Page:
I learned to surf when I was eight years old. My dad got me a tiny wet suit, fixed it up with a small canvas life jacket (because I couldn’t really swim) while my grandfather made me a perfect wee surfboard. My dad and I went out early one Saturday summer morning, and I rode the dawn waves for the first time. That is, I rode about three feet before I crashed. Unfazed, I bobbed back up, caught my board, and rode into another wave and crashed again. It would be a few months of this experience before I finally listened to my father and the other older surfers, and let them teach me about how to manage my board and stay balanced, all while moving forward in the midst of the constantly changing movements of the waves. I also learned how to fall off my board and stay safe in the ocean. The most important thing, my dad told me, was to remember that with surfing, every day was completely different.
Constant unforseen change was the rule of the ocean. There was no real way to predict what a wave would do or the best way to ride it—you just had to catch it, and ride ‘em out as close to the beach as you could. Over time, he said, you have a intuitive sense of how to catch and ride in different kinds of surf conditions. But it takes a long time to get there.
Change is everywhere around us, within and without, all the time, day and night. It may be subtle and slow, like the early morning surf, or it might seem at times as though it’s hiding just around the corner, waiting for us to arrive and discover it, as if it were a child playing hide-and-seek. Other times, it crashes down on us like a grand piano dropped from the sky. Whatever its roots, however it appears in our lives, welcome or not, ready or not, change is happening all the time to us and around us.
Years ago, I reached a point in early adulthood where I needed to call a time out in my life and evaluate what direction my life was actually taking versus the direction I wanted to go. I traveled across the globe and back, seeking out and stumbling into people who became my teachers and mentors in the fine art of becoming a (mostly) mature (sometimes) critical thinker, able to create an abundant life for myself in the midst of the hard reality that everyday life is a transitional state of being, with occasional pauses to rest and regroup. So, here is the bad news: the only way out is through. Most of us really don’t like it when we are facing the unknown and/or the uncertain; we want to know how much, how long, how fast and where the fire exits are. Some folks aren’t bothered facing the unknown, and some prefer being surprised by changes and still others pretend to ignore any changes until their situation becomes untenable.
The most intense and long-lasting transition I have personally experienced is my gender change, which began at the tender age of 49. I want to share with you a few things I learned about facing an unknown, uncertain future.
Break the Habit of Caring What Others Think of You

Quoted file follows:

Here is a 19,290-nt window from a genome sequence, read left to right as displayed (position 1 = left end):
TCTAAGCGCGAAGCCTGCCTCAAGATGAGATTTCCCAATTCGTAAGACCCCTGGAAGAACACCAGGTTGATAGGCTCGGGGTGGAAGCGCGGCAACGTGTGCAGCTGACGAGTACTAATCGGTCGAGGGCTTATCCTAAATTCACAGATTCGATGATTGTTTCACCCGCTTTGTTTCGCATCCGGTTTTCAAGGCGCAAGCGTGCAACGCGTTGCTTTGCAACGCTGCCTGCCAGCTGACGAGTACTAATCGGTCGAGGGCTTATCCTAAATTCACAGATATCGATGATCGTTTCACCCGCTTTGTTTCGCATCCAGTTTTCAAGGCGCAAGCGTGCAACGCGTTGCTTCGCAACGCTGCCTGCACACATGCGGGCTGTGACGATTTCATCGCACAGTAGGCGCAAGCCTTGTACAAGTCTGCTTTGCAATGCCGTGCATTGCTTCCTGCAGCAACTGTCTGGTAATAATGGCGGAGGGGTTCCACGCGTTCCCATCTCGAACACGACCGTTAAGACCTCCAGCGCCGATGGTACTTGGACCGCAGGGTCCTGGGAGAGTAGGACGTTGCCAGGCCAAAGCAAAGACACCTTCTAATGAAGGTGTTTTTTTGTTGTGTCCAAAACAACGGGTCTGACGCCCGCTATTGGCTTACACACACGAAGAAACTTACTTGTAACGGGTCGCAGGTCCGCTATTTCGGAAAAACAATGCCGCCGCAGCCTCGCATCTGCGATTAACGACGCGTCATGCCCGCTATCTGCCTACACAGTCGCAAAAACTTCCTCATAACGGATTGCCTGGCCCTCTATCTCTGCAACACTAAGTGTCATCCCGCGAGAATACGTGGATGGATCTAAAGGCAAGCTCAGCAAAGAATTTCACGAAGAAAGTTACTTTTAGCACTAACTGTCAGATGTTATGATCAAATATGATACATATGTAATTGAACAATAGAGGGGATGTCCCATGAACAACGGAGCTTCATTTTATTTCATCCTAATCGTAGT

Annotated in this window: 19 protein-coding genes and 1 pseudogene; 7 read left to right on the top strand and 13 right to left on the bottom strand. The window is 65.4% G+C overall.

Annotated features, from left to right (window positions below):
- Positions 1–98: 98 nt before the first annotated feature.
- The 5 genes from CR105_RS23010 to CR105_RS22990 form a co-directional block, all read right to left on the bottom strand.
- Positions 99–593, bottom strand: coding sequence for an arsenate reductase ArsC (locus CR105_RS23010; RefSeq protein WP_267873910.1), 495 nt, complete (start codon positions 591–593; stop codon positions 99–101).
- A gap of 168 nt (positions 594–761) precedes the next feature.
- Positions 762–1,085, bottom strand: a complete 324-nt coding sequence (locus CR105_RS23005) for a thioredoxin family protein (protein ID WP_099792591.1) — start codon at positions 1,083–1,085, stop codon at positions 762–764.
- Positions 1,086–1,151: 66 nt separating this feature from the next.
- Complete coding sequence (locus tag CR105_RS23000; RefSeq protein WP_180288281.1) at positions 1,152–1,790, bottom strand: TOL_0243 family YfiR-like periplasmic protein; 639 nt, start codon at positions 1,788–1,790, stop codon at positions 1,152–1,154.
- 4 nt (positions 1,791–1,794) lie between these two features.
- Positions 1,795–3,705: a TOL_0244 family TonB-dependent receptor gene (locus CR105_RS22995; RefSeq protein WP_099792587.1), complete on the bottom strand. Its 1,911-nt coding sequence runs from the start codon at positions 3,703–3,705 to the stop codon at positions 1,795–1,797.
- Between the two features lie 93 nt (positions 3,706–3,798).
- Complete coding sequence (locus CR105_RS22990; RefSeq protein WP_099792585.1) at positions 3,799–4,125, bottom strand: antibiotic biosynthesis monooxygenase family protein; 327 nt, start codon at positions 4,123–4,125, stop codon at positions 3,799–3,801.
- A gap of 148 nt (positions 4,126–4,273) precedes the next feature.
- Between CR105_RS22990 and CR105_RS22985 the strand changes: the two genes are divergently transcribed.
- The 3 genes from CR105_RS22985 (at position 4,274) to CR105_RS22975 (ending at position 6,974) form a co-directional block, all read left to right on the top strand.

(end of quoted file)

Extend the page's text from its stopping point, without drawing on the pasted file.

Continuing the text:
Be who you genuinely are. Don’t judge yourself, or project that judgement onto others. There’s no telling what others might really be thinking of you. If someone asks you a question about what you are up to these days, tell the truth. Don’t try to impress with what you think you should be doing; stay in the moment, look at them and answer their question. Their response to what you tell them is their issue, not yours.
Learn to Just Hang Out. Wherever You Are
Stop for a moment. Stop over-planning, put away the self-help books for a bit, quit looking for answers. Turn it off, whatever it might be. It will wait for you. Just pause, and breathe, and drop your shoulders, relax your neck. Just be the warm, intelligent animal that you are for a few minutes.
Accept That There Is No Quick Fix
This is a personal favorite challenge of mine. I get caught up sometimes looking for/chasing down the next great opportunity (whether personal or professional). I have sometimes gotten myself into a mess because I will head into something, anything, just to end the search and the uncertainty. Over time, it always happens that I end up right back where I started, only more discouraged. What I learned from making this mistake (more than once) is that it takes time to find the real thing, the right thing. The real thing is worth the wait.
Do Things To Keep You Centered and Grounded
Don’t obsess over what isn’t happening (yet, or at all). Call a friend and go out for ice cream, or a walk. Don’t waste time on Facebook feeling overwhelmed: go take a shower and sing loudly while you scrub. Bake a cake, dance to the radio, read a favorite book. Do whatever makes you feel centered within yourself, and do something that makes you feel authentic. Do it at least every day.
Friends, I am far from perfect. Surfing remains a hobby for me, and I am still thrown from my board by unexpected Ocean Beach currents. Transition is a daily challenge for all of us, and at certain times in life, it can be difficult and lonely to face the unknown. These few things I mentioned here are intended to be simple supports for you to try while you surf through the constant sea changes life presents to us all. +
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